Tuesday, March 27, 2012

Losing grip

I happened across this scene of life and death recently. A Badge huntsman, Neosparassus sp. had just captured a katydid nymph Paracaedecia serrata. The katydid was hanging onto the branch above it with one leg in futile resistance.

Neosparassus huntman are small to medium sized huntsman, and tend to live within the foliage of the trees rather than on the trunks like their larger, flatter relatives. Their prey consists of insects such as katydids, grasshoppers, cockroaches and moths, but also includes other spiders.

Soon after the first photograph the katydid succumbed to the spider's venom, and was dragged into a more comfortable feeding position.

Monday, March 26, 2012

Turd burglars

These little guys have been caught red-handed feeding on a fresh Cane Toad dropping. They are springtails (Collembola), tiny arthropods which are share some traits with insects, but have significant differences and are classified separately.

The majority of the group lack a tracheal respiratory system, instead having a porous cuticle though which gas exchange takes place. Many species have a tail-like appendage folded up underneath the abdomen called the furcula. By snapping this rapidly downward the springtail can catapult itself into the air to avoid danger.

Springtails are detritivores and microbivores, so animal droppings hold great appeal.

Monday, March 12, 2012

Spider week

Here's a few eight-legged finds from the past week.
No doubt the find of the week as far as colour goes. This is Arkys cornutus, a small ambush hunter. This is the second species of Arkys I have found on our property. The other was Arkys lancearius.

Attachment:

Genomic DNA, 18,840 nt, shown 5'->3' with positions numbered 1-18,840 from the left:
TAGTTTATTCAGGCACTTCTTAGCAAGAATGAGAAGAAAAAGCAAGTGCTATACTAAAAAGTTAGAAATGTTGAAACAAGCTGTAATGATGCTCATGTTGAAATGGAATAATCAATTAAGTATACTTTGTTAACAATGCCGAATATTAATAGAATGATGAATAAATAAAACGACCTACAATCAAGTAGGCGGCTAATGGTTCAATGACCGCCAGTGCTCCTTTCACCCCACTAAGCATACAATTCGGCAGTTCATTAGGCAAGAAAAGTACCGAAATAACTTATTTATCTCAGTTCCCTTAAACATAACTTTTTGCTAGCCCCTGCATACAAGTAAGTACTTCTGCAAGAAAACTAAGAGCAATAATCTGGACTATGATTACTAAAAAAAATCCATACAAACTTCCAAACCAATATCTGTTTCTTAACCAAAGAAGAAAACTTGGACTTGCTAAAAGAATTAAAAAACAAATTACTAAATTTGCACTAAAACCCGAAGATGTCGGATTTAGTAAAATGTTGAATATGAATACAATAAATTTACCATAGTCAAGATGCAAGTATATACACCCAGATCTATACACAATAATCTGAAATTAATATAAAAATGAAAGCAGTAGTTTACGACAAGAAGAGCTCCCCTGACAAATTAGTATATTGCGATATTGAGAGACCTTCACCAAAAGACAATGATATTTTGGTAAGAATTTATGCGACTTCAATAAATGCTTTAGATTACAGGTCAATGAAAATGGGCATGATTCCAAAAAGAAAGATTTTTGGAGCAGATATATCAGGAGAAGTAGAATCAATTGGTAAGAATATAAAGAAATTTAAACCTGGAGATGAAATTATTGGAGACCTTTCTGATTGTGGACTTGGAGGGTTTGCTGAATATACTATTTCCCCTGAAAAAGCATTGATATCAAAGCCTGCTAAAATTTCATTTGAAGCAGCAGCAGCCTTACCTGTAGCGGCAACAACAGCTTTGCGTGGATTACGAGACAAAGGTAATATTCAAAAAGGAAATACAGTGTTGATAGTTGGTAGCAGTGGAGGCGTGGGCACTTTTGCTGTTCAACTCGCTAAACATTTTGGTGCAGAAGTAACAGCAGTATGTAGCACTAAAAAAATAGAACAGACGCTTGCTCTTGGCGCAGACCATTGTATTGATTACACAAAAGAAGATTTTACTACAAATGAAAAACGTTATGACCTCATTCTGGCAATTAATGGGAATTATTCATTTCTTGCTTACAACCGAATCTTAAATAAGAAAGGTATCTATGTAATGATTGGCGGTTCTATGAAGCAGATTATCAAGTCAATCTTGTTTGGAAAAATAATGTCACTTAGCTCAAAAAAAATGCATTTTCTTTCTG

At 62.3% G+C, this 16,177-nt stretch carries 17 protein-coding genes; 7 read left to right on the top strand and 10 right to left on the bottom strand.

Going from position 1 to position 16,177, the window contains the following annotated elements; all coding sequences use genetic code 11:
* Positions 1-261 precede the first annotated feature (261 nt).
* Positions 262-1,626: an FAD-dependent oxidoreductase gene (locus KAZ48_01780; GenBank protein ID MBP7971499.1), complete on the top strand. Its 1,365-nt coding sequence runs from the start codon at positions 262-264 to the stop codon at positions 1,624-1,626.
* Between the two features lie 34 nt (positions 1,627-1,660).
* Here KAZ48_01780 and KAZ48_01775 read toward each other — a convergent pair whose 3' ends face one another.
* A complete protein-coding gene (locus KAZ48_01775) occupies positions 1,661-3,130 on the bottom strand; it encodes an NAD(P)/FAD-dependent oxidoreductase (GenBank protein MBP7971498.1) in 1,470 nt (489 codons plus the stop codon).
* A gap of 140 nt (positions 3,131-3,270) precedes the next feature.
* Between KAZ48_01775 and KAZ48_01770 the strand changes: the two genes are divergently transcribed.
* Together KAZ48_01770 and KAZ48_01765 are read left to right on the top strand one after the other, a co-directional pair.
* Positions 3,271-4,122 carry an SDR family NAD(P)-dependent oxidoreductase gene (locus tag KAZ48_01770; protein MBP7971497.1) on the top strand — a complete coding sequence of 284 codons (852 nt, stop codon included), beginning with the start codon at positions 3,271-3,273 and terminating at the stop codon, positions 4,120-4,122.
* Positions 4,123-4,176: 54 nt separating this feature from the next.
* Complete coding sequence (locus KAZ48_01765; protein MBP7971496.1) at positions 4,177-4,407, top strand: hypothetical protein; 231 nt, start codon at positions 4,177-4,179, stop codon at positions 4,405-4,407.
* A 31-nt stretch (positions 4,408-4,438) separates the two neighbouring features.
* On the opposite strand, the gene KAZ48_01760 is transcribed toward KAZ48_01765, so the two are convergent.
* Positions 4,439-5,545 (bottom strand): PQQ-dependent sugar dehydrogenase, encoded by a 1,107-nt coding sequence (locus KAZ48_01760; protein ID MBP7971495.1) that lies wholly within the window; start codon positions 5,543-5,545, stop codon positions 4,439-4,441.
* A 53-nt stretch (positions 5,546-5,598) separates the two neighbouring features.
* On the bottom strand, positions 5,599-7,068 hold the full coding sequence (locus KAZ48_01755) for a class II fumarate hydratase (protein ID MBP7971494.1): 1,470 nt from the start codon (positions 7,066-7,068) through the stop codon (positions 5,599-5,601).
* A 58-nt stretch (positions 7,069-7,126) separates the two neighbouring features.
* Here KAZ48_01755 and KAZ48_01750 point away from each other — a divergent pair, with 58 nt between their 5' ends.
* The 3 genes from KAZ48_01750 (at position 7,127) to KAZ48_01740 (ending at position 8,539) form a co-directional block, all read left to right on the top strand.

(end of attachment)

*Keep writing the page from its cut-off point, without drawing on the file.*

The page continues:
The face of Holconia immanis, known commonly as a Banded Huntsman

A young female Golden Huntsman, Beregama aurea, sitting on the silver bark of a eucalypt.

A Leaf-rolling Crab Spider, Cymbacha saucia.

The same individual with her young spiderlings emerging from their egg sac.

A very large orb-weaver Eriophora sp. The web of this spider was almost a metre across.

Saturday, March 3, 2012

Colourful visitor

This little frog turned up in our yard this week . It is an Orange-thighed Tree Frog (Litoria xanthomera), and is one of most colourful local frogs. This species grows to around 55mm, and is only found in north Queensland's rainforests.

This species is an excellent climber, and most likely spends most of its time high up in the foliage.

They are very common in the nearby Jumrum Creek Consevation Park, and on wet nights their calls can be heard coming from throughout the rainforest. They often call from low vegetation adjacent to water and breed within static pools, and as a result can make use of various temporary pools and pockets of water that form after heavy rains. 

This individual was particulalry colourful. Its underside being a mixture of rich orange and yellow.